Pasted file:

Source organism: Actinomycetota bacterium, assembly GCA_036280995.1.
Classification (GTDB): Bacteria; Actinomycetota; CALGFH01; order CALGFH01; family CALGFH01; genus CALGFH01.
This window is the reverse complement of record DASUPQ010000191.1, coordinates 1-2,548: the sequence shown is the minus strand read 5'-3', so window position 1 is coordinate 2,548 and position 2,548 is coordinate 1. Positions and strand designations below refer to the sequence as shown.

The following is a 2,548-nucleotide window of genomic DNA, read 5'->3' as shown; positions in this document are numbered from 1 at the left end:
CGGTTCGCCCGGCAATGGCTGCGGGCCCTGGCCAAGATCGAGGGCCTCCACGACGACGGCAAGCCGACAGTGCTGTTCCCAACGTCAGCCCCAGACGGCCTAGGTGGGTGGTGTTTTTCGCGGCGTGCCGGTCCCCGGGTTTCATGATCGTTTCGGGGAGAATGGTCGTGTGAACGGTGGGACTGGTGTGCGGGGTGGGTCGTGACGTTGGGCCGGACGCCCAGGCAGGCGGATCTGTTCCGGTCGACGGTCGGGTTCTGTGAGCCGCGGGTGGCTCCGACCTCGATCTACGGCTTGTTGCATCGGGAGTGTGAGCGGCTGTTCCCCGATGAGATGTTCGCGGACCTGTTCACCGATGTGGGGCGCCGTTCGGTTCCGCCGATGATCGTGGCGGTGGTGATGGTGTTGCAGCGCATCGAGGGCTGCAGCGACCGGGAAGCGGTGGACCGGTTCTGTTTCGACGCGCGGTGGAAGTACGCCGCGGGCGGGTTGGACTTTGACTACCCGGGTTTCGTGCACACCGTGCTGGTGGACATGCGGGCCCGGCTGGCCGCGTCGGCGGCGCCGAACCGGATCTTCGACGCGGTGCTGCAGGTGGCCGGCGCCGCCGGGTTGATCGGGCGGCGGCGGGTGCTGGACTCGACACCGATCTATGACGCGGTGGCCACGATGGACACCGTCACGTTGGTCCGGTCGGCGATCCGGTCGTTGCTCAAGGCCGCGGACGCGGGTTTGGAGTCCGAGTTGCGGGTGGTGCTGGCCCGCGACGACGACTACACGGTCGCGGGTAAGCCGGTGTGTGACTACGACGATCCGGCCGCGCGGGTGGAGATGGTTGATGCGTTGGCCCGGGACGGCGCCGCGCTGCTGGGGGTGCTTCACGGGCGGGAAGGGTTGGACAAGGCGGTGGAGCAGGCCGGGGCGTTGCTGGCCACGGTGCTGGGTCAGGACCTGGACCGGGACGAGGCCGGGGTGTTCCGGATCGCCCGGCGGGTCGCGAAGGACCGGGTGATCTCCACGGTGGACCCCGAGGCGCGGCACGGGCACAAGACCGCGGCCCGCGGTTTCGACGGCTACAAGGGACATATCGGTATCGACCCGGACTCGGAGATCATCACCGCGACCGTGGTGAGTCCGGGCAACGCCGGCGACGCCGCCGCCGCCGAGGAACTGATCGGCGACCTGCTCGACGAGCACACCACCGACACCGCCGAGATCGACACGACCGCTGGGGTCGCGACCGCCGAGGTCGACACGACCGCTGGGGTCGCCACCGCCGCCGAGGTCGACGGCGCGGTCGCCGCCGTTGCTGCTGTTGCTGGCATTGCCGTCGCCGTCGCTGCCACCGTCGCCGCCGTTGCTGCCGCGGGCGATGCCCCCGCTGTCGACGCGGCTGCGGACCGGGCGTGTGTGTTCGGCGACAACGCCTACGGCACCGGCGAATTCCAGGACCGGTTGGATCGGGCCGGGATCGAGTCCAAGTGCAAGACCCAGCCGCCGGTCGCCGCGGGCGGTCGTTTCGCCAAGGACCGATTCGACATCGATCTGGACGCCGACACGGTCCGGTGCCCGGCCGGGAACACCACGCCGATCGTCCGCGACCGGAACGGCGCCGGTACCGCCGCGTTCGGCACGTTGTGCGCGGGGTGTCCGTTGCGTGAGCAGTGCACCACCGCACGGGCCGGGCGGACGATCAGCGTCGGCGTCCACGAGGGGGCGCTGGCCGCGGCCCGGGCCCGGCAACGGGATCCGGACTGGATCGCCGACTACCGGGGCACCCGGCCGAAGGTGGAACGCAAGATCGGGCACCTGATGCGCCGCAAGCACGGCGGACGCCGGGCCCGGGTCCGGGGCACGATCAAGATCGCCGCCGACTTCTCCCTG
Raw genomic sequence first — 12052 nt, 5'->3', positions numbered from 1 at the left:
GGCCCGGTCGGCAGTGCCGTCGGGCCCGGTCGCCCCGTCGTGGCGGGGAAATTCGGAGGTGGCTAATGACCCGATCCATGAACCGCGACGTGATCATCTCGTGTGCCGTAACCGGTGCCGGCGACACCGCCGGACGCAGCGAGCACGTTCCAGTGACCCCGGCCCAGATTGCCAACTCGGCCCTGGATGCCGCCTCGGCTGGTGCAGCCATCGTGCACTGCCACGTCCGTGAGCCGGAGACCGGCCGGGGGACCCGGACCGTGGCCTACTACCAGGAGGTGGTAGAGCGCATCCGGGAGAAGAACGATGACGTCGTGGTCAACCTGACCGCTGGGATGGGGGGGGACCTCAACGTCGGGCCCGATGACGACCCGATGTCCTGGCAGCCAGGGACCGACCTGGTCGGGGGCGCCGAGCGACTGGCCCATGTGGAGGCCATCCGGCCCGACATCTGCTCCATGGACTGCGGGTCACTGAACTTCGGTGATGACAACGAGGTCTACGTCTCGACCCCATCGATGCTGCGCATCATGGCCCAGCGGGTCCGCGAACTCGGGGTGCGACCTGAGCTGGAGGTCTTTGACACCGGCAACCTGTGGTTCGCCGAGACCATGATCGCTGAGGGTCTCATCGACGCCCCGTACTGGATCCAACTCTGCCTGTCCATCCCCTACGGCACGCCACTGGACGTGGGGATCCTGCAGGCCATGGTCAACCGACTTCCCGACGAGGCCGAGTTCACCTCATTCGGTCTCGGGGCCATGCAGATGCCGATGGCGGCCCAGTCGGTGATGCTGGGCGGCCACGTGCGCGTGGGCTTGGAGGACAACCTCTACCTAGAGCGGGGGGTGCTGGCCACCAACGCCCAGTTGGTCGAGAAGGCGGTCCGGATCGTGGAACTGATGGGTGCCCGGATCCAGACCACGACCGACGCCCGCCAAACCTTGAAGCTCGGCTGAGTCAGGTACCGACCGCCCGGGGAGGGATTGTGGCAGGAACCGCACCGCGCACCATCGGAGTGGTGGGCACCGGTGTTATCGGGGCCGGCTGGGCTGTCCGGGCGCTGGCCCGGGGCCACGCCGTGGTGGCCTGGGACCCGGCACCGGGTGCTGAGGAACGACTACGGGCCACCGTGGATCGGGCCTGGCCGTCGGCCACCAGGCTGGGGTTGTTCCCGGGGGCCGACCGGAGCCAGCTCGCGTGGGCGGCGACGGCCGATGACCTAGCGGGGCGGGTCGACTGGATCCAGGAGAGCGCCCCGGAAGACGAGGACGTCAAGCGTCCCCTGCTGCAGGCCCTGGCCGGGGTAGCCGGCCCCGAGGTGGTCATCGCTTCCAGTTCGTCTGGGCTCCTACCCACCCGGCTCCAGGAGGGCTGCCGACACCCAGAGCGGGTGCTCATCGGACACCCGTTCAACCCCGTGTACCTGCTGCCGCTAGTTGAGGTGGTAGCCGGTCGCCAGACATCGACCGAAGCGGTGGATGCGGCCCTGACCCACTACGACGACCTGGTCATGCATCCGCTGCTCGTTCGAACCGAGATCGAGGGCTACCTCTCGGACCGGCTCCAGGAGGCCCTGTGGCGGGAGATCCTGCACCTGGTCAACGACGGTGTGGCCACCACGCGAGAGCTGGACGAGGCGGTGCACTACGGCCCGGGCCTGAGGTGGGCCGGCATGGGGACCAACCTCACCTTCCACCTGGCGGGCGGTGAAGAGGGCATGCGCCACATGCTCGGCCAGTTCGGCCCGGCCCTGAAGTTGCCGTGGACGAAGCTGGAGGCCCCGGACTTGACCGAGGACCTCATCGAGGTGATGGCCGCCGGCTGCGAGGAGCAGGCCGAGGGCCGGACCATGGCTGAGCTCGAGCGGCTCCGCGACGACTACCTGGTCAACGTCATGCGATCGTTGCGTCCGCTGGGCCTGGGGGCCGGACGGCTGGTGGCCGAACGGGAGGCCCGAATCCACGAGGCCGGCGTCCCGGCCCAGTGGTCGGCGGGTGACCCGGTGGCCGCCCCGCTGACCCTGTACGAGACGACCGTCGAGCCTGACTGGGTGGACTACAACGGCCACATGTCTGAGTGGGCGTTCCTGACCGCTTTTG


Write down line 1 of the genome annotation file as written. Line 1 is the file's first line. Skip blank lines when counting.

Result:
Source organism: Actinomycetota bacterium, assembly GCA_036280995.1.